The production of polyhydroxybutyrate (PHB) biodegradable polymers from camelina seeds was presented by M. Malik (Metabolix Oilseeds Inc., Saskatoon). A yield of 15% of the seed weight was obtained.

It should be noted that the uses of oils in biofuels have not been the subject of developments at the Congress, apart from the evaluation of their energy and greenhouse gas balances.

4 Sustainability of production: Worrying developments in crop protection

For the needs of agricultural practice, the production of knowledge on the biology of different pests is a necessary step for both the development of genetic resistance and agronomic solutions.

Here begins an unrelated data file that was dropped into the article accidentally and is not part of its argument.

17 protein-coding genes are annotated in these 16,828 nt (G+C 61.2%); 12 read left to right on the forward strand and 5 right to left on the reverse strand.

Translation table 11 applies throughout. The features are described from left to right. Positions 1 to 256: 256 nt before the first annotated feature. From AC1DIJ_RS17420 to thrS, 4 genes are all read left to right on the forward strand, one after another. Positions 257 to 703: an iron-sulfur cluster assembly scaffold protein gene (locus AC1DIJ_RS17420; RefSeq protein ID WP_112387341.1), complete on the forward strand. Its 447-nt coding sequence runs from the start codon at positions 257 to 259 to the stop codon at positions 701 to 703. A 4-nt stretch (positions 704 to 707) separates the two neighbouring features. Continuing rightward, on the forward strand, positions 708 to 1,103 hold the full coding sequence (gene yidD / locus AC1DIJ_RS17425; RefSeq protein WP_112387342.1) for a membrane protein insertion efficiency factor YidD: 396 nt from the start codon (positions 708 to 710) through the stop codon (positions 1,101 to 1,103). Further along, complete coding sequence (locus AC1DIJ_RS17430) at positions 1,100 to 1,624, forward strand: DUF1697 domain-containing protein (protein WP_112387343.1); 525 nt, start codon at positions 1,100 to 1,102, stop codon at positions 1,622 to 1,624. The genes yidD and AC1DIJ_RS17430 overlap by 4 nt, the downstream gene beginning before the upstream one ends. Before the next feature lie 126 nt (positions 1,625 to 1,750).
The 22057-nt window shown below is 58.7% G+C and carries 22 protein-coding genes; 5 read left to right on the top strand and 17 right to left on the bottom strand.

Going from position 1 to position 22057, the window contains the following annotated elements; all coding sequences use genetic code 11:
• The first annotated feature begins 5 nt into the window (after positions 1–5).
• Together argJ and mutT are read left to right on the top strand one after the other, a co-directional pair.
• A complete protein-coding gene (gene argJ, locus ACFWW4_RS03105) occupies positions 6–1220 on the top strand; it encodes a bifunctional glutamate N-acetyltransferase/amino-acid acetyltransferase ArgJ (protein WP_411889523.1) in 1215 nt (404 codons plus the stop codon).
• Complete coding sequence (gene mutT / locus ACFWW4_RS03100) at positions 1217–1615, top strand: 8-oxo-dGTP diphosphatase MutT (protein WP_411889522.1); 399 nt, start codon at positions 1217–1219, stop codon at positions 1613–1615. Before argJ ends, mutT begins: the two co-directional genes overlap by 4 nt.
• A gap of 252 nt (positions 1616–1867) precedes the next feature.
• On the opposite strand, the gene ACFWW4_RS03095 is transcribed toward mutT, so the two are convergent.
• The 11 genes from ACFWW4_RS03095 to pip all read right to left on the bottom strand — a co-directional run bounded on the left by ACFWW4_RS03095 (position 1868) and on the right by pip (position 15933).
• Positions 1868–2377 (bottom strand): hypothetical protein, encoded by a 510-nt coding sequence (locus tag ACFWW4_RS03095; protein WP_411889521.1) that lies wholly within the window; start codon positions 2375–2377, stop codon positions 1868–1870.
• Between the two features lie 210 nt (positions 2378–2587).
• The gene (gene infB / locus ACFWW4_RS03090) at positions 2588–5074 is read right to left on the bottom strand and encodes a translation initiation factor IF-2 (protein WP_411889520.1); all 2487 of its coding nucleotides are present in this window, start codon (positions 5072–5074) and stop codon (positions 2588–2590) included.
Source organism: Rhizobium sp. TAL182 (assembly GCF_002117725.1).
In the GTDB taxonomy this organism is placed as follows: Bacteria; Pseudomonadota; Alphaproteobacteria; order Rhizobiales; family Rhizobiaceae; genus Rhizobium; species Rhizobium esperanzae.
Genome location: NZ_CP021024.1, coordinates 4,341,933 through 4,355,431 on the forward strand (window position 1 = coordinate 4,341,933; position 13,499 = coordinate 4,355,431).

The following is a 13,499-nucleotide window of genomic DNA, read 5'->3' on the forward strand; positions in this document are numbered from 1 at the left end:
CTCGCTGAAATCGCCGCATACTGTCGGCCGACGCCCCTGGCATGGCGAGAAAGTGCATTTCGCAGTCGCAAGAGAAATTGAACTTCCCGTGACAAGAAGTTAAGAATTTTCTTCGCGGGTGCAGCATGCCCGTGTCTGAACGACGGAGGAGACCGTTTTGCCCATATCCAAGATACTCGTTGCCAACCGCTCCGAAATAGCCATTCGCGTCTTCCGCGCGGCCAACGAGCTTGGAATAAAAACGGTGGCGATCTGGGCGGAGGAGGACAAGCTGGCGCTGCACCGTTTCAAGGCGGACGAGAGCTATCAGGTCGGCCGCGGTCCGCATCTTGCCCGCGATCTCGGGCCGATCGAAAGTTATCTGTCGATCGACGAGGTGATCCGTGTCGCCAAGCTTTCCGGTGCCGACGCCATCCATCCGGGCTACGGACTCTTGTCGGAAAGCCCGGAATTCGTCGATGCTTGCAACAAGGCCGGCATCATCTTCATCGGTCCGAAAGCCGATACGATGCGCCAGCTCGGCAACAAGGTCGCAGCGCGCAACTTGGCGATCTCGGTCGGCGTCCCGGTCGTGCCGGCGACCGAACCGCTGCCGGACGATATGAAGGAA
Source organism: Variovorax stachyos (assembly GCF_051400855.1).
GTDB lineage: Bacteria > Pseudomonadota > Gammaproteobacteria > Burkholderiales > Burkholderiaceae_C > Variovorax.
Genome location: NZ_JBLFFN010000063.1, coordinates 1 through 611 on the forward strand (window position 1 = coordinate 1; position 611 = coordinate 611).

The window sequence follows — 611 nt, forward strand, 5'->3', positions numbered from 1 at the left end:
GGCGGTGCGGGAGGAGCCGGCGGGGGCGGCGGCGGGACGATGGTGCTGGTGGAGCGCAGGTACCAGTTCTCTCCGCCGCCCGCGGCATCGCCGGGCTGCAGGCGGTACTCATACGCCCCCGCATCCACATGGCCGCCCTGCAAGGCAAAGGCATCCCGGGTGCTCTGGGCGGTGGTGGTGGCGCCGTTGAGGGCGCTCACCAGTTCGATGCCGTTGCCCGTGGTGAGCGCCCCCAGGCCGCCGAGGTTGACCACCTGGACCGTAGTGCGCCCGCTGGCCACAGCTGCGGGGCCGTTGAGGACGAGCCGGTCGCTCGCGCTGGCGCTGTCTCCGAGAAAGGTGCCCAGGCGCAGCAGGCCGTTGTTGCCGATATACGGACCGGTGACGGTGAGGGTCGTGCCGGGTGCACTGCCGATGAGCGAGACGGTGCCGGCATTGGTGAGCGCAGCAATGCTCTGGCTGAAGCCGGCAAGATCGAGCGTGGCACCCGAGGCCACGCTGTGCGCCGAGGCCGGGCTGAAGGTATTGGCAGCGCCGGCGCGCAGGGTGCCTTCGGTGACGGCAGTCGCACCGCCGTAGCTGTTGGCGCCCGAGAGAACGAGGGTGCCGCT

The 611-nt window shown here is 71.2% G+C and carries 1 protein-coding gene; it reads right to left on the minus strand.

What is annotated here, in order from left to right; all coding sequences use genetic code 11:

In terms of diseases, the two stars of the Congress were the Leptosphaeria, which is still undergoing sustained work, and the clubroot, for which there is a rise in importance.

Leptosphaeria has been the subject of 40 communications, and has expanded in China, which was not affected until recently. The research is oriented on the one hand towards the effectors from RNA sequencing, and on the inventory of populations characterized by their virulence profiles. This type of study conducted in France in the 2000s has multiplied in Europe as well as in Canada. In particular, the overcoming of Rlm3 resistance in Canada was noted. China is also undertaking work on this topic.